Strong grain shipments continue to make waves in the Port of Thunder Bay. Nearly 1.1 million tonnes of Western Canadian grain were shipped through the port in August, tripling the performance during the same month last year. For the fourth consecutive month grain throughput hit a monthly 17-year high. The port is now en route to its strongest year overall since 1997.

The port has been playing an instrumental role in clearing a backlog of grain that formed due to a combination of factors including a record Western Canadian grain harvest in 2013 and a severe, prolonged winter that hampered rail shipping. Thunder Bay and the Great Lakes – St. Lawrence Seaway System are gaining international attention as a competitive, sustainable route for transporting increasing volumes of grain to markets in Europe, North Africa and Latin America. With the 2014 grain crop expected to begin hitting the market in the next few weeks, strong shipments are expected to continue for the duration of the season.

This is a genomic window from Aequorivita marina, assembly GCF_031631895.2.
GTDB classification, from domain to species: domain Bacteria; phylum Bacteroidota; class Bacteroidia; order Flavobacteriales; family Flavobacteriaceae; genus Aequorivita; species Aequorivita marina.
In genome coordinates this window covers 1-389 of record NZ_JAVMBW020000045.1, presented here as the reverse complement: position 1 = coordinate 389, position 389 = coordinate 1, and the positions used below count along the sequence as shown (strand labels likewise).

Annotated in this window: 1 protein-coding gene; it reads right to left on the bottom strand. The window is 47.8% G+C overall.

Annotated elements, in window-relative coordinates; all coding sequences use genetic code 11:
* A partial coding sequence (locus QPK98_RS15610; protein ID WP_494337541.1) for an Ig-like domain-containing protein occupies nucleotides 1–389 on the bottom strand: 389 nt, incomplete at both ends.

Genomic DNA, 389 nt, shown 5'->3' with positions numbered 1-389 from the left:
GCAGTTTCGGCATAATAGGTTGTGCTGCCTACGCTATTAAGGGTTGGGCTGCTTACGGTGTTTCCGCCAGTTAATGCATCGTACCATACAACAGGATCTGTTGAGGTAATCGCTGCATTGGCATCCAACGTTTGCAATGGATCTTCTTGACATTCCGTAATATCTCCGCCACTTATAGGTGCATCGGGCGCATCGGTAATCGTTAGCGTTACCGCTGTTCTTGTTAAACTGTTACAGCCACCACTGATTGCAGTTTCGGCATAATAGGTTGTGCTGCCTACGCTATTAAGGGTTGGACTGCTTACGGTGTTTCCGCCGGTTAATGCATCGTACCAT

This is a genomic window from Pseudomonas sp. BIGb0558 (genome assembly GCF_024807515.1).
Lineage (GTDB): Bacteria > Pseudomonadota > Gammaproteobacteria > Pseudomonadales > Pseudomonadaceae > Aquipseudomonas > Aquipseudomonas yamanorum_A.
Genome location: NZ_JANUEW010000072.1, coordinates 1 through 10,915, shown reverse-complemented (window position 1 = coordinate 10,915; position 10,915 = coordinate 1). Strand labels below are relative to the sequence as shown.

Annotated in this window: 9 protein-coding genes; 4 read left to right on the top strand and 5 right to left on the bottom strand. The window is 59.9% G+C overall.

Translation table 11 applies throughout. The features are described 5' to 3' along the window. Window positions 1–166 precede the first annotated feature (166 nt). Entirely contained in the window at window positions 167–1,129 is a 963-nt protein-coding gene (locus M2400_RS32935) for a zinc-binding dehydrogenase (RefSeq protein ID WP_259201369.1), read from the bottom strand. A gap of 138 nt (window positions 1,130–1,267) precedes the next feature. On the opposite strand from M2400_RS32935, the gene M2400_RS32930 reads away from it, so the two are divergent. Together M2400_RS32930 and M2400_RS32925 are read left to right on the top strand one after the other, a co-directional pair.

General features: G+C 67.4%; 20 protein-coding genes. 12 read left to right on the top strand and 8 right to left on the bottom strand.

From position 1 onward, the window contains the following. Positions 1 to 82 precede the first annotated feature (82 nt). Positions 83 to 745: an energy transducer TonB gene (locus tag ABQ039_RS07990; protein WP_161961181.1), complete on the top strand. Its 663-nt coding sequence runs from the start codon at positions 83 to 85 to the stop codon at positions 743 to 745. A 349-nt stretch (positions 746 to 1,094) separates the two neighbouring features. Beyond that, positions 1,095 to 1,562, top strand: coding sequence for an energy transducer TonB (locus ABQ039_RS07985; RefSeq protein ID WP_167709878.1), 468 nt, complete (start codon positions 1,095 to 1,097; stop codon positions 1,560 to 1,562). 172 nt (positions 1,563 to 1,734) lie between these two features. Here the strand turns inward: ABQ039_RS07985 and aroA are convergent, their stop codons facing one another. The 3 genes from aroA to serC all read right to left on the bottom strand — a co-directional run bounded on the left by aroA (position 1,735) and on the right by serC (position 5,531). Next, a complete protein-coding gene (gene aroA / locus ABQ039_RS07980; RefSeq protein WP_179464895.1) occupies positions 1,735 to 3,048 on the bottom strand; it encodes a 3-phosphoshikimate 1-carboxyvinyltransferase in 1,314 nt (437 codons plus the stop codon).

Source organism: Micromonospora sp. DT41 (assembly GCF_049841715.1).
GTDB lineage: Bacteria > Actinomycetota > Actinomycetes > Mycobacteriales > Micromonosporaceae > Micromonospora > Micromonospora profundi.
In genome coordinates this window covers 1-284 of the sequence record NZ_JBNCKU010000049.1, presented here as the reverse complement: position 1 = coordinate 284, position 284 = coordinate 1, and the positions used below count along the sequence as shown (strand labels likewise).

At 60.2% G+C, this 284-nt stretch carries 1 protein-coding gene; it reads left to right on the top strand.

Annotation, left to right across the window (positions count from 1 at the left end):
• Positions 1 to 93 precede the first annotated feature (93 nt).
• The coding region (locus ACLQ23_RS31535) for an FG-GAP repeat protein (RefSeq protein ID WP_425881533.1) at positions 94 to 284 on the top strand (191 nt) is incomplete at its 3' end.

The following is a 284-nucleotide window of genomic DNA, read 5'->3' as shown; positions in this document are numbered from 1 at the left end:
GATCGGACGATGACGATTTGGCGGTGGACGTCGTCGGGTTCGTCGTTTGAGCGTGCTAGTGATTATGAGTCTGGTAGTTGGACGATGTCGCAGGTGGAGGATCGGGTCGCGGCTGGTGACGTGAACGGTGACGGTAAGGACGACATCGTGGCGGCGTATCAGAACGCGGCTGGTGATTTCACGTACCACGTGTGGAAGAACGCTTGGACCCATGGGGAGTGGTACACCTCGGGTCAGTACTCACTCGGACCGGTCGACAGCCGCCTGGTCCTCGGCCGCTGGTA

Port elevators handle over a dozen grain types that are loaded onto Canadian Lakers and Foreign Salties and transported to ports domestically and around the world. This year Salty loadings are proportionately higher than usual. 27 percent of all grain shipments (1.2 million tonnes) have been loaded onto Salties for direct international shipment, compared to a five-year average of 15 percent. As a result, the number of Salty calls to the port has doubled year-to-date.